Media players more dangerous than Windows

Scott dunn By Scott Dunn

Windows users face the greatest security risks today not from flaws in Windows itself but from unpatched media players.

That’s because many Windows Secrets readers, according to an online test we sponsored, are running versions of Flash, Java, and QuickTime that are unpatched against the latest security threats.

Readers’ systems are rife with outdated add-ons

In two of our recent issues, subscribers to the paid version of the Windows Secrets Newsletter were asked to scan their computers using the Software Inspector, a service of The scan reveals versions of Windows and builds of applications that have security flaws for which a vendor patch is available.

Contributing editor Ryan Russell, whose columns appeared in the July 26 and Aug. 9 issues of the newsletter, described how we affiliated with, a respected security firm that conducts the tests. We’ve found that Secunia’s service provides such important information that we want all of our free subscribers to take the test as well. A link to the test is provided near the end of this article.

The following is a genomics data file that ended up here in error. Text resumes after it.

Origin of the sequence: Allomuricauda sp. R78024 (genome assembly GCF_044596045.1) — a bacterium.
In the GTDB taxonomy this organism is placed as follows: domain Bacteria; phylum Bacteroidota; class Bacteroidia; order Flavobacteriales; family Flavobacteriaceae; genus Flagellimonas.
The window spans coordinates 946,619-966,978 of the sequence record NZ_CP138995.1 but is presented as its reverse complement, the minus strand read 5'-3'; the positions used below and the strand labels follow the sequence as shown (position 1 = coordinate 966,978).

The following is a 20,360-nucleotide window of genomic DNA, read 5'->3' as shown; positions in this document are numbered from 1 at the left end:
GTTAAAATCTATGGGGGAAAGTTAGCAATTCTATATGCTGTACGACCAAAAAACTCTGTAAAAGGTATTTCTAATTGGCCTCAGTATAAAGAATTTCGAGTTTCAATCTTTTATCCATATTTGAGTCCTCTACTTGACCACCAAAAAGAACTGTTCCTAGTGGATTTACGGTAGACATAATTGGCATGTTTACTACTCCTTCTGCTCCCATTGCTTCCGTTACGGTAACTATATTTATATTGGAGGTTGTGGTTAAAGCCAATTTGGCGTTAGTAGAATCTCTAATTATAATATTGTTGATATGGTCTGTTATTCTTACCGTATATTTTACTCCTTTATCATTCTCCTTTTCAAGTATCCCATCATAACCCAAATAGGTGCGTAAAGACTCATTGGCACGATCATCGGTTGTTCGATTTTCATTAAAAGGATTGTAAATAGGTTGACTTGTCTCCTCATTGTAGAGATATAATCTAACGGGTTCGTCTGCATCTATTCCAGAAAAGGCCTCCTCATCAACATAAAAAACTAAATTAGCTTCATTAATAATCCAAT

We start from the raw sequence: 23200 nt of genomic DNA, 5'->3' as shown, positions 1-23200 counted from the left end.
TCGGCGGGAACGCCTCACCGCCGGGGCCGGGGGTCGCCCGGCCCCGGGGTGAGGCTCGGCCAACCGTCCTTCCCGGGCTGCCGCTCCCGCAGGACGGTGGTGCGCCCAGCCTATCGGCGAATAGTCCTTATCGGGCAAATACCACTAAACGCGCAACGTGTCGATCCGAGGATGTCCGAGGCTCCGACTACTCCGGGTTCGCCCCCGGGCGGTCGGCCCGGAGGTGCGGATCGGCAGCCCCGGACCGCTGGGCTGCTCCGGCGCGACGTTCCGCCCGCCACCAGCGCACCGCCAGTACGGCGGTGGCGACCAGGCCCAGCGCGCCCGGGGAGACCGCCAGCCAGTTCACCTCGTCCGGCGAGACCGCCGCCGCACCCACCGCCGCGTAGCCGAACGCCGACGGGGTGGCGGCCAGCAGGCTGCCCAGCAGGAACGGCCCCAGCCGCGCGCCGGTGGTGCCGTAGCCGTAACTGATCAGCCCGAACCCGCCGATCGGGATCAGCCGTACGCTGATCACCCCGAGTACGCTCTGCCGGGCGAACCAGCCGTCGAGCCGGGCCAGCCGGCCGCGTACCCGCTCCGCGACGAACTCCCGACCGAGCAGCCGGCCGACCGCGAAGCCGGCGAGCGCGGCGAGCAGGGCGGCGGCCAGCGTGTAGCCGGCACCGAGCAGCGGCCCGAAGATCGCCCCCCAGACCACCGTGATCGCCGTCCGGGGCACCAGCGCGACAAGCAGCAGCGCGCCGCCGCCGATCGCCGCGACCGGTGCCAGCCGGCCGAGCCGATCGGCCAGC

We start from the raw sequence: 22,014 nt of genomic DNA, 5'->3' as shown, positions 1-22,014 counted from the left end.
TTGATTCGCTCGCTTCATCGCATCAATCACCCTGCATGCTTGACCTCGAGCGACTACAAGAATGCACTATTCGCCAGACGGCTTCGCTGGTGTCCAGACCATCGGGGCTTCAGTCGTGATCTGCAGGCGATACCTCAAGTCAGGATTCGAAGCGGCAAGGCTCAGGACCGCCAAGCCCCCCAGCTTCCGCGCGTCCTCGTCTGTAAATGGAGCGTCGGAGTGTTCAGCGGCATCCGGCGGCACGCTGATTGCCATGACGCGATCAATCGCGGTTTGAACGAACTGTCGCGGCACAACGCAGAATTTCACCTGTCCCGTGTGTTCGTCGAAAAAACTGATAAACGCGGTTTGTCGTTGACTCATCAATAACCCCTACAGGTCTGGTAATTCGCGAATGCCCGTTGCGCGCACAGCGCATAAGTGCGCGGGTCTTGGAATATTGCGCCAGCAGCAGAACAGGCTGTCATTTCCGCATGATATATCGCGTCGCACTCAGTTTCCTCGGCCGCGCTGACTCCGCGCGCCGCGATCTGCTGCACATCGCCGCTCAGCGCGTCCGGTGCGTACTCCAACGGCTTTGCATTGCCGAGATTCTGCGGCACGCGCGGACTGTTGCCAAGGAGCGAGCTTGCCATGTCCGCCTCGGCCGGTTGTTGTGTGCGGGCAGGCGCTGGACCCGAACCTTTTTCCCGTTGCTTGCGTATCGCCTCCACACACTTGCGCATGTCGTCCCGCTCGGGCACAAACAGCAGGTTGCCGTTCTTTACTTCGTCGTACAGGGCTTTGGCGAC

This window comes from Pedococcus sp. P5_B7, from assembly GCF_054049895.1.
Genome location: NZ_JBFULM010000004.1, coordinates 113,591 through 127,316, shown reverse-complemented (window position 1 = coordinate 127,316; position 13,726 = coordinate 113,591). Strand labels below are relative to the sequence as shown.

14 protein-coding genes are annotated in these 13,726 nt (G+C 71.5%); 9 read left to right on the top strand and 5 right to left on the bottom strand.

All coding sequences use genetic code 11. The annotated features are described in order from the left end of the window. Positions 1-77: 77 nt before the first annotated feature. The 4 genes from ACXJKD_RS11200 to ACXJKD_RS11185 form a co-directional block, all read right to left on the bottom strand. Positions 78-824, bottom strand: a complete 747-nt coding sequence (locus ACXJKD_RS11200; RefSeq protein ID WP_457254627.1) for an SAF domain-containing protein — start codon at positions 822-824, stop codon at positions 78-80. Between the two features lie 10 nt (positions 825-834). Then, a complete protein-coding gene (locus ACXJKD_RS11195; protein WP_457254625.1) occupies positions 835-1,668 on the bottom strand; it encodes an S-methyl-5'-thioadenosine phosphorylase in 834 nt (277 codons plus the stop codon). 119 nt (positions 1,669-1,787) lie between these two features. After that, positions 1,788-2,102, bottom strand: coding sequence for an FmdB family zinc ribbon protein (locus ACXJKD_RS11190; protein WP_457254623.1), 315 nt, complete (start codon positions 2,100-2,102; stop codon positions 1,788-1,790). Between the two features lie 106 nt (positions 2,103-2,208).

The tests of our paid subscribers showed which applications are the most likely to be installed but unpatched on users’ PCs. In the following list, number 1 represents the unpatched application that was found on the greatest number of readers’ machines, with higher numbers representing fewer machines:

1. Adobe Flash Player 9.x
2. Sun Java JRE 1.6.x/6.x
3. Macromedia Flash Player 6.x
4. Macromedia Flash Player 8.x
5. Macromedia Flash Player 7.x
6. Apple QuickTime 7.x
7. Macromedia Flash Player 5.x
8. Mozilla Firefox 2.0.x
9. Macromedia Flash Player 4.x
10. Adobe Reader 7.x

This article is part of our premium content. Join Now.

Already a paid subscriber? Click here to login.

= Paid content

All Windows Secrets articles posted on 2007-08-16: